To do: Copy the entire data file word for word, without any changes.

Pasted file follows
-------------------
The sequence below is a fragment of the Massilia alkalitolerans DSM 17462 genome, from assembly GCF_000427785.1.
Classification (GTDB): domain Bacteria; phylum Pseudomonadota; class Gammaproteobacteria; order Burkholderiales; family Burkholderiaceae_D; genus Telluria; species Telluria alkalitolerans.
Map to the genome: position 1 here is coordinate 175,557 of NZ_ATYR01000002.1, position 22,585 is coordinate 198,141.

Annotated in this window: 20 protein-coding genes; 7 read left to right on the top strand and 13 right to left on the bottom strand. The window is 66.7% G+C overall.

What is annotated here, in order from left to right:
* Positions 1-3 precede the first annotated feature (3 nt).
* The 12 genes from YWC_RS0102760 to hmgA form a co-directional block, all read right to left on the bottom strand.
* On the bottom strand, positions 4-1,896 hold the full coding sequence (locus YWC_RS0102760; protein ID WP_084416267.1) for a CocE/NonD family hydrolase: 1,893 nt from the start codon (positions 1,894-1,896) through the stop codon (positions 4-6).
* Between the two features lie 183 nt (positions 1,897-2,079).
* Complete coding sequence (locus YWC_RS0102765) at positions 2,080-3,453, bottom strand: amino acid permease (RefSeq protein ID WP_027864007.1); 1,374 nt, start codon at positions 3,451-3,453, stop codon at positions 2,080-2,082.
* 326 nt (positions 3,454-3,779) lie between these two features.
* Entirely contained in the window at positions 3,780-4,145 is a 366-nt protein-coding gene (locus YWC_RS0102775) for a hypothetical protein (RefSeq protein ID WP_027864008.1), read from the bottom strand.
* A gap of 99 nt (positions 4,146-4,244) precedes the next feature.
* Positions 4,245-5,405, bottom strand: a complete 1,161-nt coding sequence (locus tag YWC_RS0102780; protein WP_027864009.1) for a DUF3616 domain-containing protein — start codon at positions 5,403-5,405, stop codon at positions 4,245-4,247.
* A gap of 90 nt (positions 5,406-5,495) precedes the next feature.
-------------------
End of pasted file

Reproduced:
The sequence below is a fragment of the Massilia alkalitolerans DSM 17462 genome, from assembly GCF_000427785.1.
Classification (GTDB): domain Bacteria; phylum Pseudomonadota; class Gammaproteobacteria; order Burkholderiales; family Burkholderiaceae_D; genus Telluria; species Telluria alkalitolerans.
Map to the genome: position 1 here is coordinate 175,557 of NZ_ATYR01000002.1, position 22,585 is coordinate 198,141.

Annotated in this window: 20 protein-coding genes; 7 read left to right on the top strand and 13 right to left on the bottom strand. The window is 66.7% G+C overall.

What is annotated here, in order from left to right:
* Positions 1-3 precede the first annotated feature (3 nt).
* The 12 genes from YWC_RS0102760 to hmgA form a co-directional block, all read right to left on the bottom strand.
* On the bottom strand, positions 4-1,896 hold the full coding sequence (locus YWC_RS0102760; protein ID WP_084416267.1) for a CocE/NonD family hydrolase: 1,893 nt from the start codon (positions 1,894-1,896) through the stop codon (positions 4-6).
* Between the two features lie 183 nt (positions 1,897-2,079).
* Complete coding sequence (locus YWC_RS0102765) at positions 2,080-3,453, bottom strand: amino acid permease (RefSeq protein ID WP_027864007.1); 1,374 nt, start codon at positions 3,451-3,453, stop codon at positions 2,080-2,082.
* 326 nt (positions 3,454-3,779) lie between these two features.
* Entirely contained in the window at positions 3,780-4,145 is a 366-nt protein-coding gene (locus YWC_RS0102775) for a hypothetical protein (RefSeq protein ID WP_027864008.1), read from the bottom strand.
* A gap of 99 nt (positions 4,146-4,244) precedes the next feature.
* Positions 4,245-5,405, bottom strand: a complete 1,161-nt coding sequence (locus tag YWC_RS0102780; protein WP_027864009.1) for a DUF3616 domain-containing protein — start codon at positions 5,403-5,405, stop codon at positions 4,245-4,247.
* A gap of 90 nt (positions 5,406-5,495) precedes the next feature.